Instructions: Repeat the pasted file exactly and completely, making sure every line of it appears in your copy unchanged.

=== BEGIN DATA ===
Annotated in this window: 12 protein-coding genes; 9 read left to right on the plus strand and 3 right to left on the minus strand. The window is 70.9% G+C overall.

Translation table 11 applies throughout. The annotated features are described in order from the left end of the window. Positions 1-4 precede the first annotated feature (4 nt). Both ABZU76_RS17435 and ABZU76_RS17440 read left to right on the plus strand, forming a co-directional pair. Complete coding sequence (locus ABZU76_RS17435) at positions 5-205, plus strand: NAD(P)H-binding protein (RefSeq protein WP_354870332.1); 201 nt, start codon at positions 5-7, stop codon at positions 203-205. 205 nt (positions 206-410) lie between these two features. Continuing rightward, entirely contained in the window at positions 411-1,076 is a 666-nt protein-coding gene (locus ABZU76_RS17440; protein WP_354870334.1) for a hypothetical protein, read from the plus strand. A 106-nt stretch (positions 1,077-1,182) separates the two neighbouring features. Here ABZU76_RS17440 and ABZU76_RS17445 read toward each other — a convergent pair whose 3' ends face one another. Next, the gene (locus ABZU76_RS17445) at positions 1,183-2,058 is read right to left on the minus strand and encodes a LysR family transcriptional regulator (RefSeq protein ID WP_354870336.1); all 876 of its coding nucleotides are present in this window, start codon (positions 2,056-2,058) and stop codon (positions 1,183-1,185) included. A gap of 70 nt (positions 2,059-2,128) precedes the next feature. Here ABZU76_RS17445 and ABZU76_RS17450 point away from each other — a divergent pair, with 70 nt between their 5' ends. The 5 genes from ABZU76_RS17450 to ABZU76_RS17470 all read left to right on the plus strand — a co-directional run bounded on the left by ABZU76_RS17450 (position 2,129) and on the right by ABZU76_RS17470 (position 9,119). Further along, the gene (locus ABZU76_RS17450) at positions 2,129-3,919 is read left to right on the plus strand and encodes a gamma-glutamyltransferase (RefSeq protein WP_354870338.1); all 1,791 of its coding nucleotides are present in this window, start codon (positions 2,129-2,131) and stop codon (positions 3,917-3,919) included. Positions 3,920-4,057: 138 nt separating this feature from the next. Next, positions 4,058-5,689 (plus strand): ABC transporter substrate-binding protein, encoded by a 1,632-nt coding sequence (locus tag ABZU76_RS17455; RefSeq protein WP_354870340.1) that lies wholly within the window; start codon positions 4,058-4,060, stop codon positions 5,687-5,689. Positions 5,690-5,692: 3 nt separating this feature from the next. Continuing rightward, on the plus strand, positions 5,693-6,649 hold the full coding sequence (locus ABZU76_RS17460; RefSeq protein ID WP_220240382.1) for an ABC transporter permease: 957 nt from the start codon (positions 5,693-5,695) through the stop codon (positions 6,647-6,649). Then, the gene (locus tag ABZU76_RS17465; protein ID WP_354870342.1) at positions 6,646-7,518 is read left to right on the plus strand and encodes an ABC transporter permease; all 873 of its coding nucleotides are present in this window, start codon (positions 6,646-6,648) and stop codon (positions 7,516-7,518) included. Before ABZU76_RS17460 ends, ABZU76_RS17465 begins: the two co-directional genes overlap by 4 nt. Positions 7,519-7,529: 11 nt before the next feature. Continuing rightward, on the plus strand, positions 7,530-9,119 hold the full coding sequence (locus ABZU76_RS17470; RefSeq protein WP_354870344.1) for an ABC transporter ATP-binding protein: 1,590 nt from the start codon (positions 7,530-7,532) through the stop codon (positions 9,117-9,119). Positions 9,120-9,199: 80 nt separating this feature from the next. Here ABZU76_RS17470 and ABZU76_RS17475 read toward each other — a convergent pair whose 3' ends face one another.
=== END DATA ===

Annotated in this window: 12 protein-coding genes; 9 read left to right on the plus strand and 3 right to left on the minus strand. The window is 70.9% G+C overall.

Translation table 11 applies throughout. The annotated features are described in order from the left end of the window. Positions 1-4 precede the first annotated feature (4 nt). Both ABZU76_RS17435 and ABZU76_RS17440 read left to right on the plus strand, forming a co-directional pair. Complete coding sequence (locus ABZU76_RS17435) at positions 5-205, plus strand: NAD(P)H-binding protein (RefSeq protein WP_354870332.1); 201 nt, start codon at positions 5-7, stop codon at positions 203-205. 205 nt (positions 206-410) lie between these two features. Continuing rightward, entirely contained in the window at positions 411-1,076 is a 666-nt protein-coding gene (locus ABZU76_RS17440; protein WP_354870334.1) for a hypothetical protein, read from the plus strand. A 106-nt stretch (positions 1,077-1,182) separates the two neighbouring features. Here ABZU76_RS17440 and ABZU76_RS17445 read toward each other — a convergent pair whose 3' ends face one another. Next, the gene (locus ABZU76_RS17445) at positions 1,183-2,058 is read right to left on the minus strand and encodes a LysR family transcriptional regulator (RefSeq protein ID WP_354870336.1); all 876 of its coding nucleotides are present in this window, start codon (positions 2,056-2,058) and stop codon (positions 1,183-1,185) included. A gap of 70 nt (positions 2,059-2,128) precedes the next feature. Here ABZU76_RS17445 and ABZU76_RS17450 point away from each other — a divergent pair, with 70 nt between their 5' ends. The 5 genes from ABZU76_RS17450 to ABZU76_RS17470 all read left to right on the plus strand — a co-directional run bounded on the left by ABZU76_RS17450 (position 2,129) and on the right by ABZU76_RS17470 (position 9,119). Further along, the gene (locus ABZU76_RS17450) at positions 2,129-3,919 is read left to right on the plus strand and encodes a gamma-glutamyltransferase (RefSeq protein WP_354870338.1); all 1,791 of its coding nucleotides are present in this window, start codon (positions 2,129-2,131) and stop codon (positions 3,917-3,919) included. Positions 3,920-4,057: 138 nt separating this feature from the next. Next, positions 4,058-5,689 (plus strand): ABC transporter substrate-binding protein, encoded by a 1,632-nt coding sequence (locus tag ABZU76_RS17455; RefSeq protein WP_354870340.1) that lies wholly within the window; start codon positions 4,058-4,060, stop codon positions 5,687-5,689. Positions 5,690-5,692: 3 nt separating this feature from the next. Continuing rightward, on the plus strand, positions 5,693-6,649 hold the full coding sequence (locus ABZU76_RS17460; RefSeq protein ID WP_220240382.1) for an ABC transporter permease: 957 nt from the start codon (positions 5,693-5,695) through the stop codon (positions 6,647-6,649). Then, the gene (locus tag ABZU76_RS17465; protein ID WP_354870342.1) at positions 6,646-7,518 is read left to right on the plus strand and encodes an ABC transporter permease; all 873 of its coding nucleotides are present in this window, start codon (positions 6,646-6,648) and stop codon (positions 7,516-7,518) included. Before ABZU76_RS17460 ends, ABZU76_RS17465 begins: the two co-directional genes overlap by 4 nt. Positions 7,519-7,529: 11 nt before the next feature. Continuing rightward, on the plus strand, positions 7,530-9,119 hold the full coding sequence (locus ABZU76_RS17470; RefSeq protein WP_354870344.1) for an ABC transporter ATP-binding protein: 1,590 nt from the start codon (positions 7,530-7,532) through the stop codon (positions 9,117-9,119). Positions 9,120-9,199: 80 nt separating this feature from the next. Here ABZU76_RS17470 and ABZU76_RS17475 read toward each other — a convergent pair whose 3' ends face one another.